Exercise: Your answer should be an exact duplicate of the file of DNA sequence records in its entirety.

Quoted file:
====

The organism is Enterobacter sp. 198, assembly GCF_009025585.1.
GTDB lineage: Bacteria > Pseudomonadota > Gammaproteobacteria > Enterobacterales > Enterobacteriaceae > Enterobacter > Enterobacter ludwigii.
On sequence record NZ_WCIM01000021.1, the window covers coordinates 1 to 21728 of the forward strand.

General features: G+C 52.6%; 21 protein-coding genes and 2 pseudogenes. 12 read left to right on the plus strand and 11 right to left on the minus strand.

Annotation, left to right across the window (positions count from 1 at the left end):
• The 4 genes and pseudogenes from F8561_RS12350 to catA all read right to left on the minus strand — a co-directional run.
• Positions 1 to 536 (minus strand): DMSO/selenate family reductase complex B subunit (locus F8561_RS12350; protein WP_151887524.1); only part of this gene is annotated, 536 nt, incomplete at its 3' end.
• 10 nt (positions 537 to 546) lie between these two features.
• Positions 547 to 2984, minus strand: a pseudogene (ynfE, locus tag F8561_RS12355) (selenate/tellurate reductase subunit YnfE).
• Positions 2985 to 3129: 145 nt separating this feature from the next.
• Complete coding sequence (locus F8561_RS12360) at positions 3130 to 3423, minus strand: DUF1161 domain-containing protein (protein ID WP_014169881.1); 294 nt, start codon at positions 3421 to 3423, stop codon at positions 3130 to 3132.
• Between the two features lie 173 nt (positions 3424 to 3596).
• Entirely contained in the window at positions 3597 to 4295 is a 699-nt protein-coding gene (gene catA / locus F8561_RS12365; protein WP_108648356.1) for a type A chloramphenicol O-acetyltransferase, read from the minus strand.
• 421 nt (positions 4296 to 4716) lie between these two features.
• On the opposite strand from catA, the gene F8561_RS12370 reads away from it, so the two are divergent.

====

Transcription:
The organism is Enterobacter sp. 198, assembly GCF_009025585.1.
GTDB lineage: Bacteria > Pseudomonadota > Gammaproteobacteria > Enterobacterales > Enterobacteriaceae > Enterobacter > Enterobacter ludwigii.
On sequence record NZ_WCIM01000021.1, the window covers coordinates 1 to 21728 of the forward strand.

General features: G+C 52.6%; 21 protein-coding genes and 2 pseudogenes. 12 read left to right on the plus strand and 11 right to left on the minus strand.

Annotation, left to right across the window (positions count from 1 at the left end):
• The 4 genes and pseudogenes from F8561_RS12350 to catA all read right to left on the minus strand — a co-directional run.
• Positions 1 to 536 (minus strand): DMSO/selenate family reductase complex B subunit (locus F8561_RS12350; protein WP_151887524.1); only part of this gene is annotated, 536 nt, incomplete at its 3' end.
• 10 nt (positions 537 to 546) lie between these two features.
• Positions 547 to 2984, minus strand: a pseudogene (ynfE, locus tag F8561_RS12355) (selenate/tellurate reductase subunit YnfE).
• Positions 2985 to 3129: 145 nt separating this feature from the next.
• Complete coding sequence (locus F8561_RS12360) at positions 3130 to 3423, minus strand: DUF1161 domain-containing protein (protein ID WP_014169881.1); 294 nt, start codon at positions 3421 to 3423, stop codon at positions 3130 to 3132.
• Between the two features lie 173 nt (positions 3424 to 3596).
• Entirely contained in the window at positions 3597 to 4295 is a 699-nt protein-coding gene (gene catA / locus F8561_RS12365; protein WP_108648356.1) for a type A chloramphenicol O-acetyltransferase, read from the minus strand.
• 421 nt (positions 4296 to 4716) lie between these two features.
• On the opposite strand from catA, the gene F8561_RS12370 reads away from it, so the two are divergent.